Joseph Plunkett’s role in Rising remembered by his school

Stonyhurst archivist seeks to explain mystery surrounding Plunkett’s part in 1916 rebellion

Joseph Mary Plunkett, director of of military operations for the Irish Volunteers during the Easter Rising.

Joseph Mary Plunkett, director of of military operations for the Irish Volunteers during the Easter Rising.

 

For the last century mystery has surrounded the reason why Joseph Mary Plunkett was appointed director of military operations for the Irish Volunteers during the Easter Rising.

Unlike James Connolly or Michael Mallin, who had both been in the British army, Plunkett had no record of military service.

It was thought Plunkett had learned his military training at Stonyhurst College, the Jesuit boarding school in Lancashire, while serving in the Officers’ Training Corps (OTC).

The suggestion has appeared in many books about the Rising.

The corps was set up in public schools and universities as a training unit for the aspiring officer classes of the British army.

However, Stonyhurst College has no evidence that Plunkett ever served in the corps and, given his delicate health, was unlikely ever to have done so.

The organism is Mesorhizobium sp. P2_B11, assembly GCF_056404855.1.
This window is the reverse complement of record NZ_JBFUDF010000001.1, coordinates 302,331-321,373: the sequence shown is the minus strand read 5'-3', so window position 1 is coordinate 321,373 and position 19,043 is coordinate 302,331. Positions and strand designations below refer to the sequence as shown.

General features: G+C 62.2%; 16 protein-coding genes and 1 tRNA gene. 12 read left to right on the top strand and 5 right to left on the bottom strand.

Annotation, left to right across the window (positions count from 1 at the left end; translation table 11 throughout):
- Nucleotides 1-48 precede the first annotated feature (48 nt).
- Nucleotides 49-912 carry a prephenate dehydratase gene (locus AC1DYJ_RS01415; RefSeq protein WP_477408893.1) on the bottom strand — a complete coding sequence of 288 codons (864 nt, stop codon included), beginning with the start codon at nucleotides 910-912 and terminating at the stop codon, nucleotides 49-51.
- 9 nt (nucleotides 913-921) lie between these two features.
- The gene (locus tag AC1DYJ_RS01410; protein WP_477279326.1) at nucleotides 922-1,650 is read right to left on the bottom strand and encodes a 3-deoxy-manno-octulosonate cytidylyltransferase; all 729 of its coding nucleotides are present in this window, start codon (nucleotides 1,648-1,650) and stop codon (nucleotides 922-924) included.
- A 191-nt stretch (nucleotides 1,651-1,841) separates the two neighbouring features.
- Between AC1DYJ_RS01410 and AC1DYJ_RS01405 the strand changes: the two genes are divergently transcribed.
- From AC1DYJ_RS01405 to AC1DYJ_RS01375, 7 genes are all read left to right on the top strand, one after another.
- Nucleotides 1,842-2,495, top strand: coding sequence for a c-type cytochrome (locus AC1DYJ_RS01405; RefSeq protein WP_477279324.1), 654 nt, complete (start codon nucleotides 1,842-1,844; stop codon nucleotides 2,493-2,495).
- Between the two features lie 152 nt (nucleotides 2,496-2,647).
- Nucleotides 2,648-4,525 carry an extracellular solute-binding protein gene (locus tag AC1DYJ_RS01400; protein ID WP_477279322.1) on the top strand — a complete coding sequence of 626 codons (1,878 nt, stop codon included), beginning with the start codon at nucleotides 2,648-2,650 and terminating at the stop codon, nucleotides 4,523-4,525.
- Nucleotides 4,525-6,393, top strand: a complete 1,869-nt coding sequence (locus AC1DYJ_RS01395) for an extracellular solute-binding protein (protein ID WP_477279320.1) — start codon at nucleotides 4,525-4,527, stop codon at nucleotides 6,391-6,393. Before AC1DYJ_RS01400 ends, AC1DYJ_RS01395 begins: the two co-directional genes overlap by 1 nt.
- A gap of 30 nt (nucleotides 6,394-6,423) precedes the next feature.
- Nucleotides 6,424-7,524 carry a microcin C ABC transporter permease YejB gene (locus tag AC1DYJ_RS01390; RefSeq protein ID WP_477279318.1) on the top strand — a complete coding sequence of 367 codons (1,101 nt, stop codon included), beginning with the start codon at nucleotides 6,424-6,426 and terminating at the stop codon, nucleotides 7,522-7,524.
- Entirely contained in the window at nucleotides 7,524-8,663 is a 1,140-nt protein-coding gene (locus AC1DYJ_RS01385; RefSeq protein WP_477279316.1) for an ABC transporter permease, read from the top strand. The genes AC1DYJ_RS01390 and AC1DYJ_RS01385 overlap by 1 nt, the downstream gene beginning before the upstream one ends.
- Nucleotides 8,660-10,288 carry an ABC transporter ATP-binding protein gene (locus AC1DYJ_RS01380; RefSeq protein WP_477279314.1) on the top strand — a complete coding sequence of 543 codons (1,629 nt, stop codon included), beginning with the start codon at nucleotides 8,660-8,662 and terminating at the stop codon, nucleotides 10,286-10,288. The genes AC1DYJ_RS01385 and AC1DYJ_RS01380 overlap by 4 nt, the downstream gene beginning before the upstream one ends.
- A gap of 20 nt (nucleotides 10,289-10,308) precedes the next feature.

Bad health

David Knight

Plunkett had glandular tuberculous and suffered from bad health all his life.

His brother George, though, who was also at Stonyhurst at the same time as Joseph Mary, did join the OTC.

George Plunkett fought in the GPO in 1916 and was also sentenced to death. In his case, his sentence was commuted.

Stonyhurst is hosting a series of events to mark the centenary of the Easter Rising, including a lecture Mr Knight has given about Joseph Mary Plunkett’s years in the schools between 1906 and 1908.

Well planned

“Once this notion has been expressed in print, surmise rapidly turns into established fact and is then widely copied by everyone and so sooner or later it becomes ‘history’, which we all know is not necessarily the truth about the past but merely what has come to be accepted as the truth,” he said.

The events coincide with the said news of the death of Eoghan Plunkett, a son of George.

In an interview with this newspaper last June, Eoghan Plunkett recalled how his father rarely spoke about 1916, while the execution of his uncle Joseph Mary was “not a subject for conversation” in the family.

When asked how the centenary of the Rising should be commemorated, he said the public should remember the honesty of those who fought.

“Most of them were totally honest and decent.”

His funeral takes place at St Patrick’s Cathedral, Dundalk on Friday.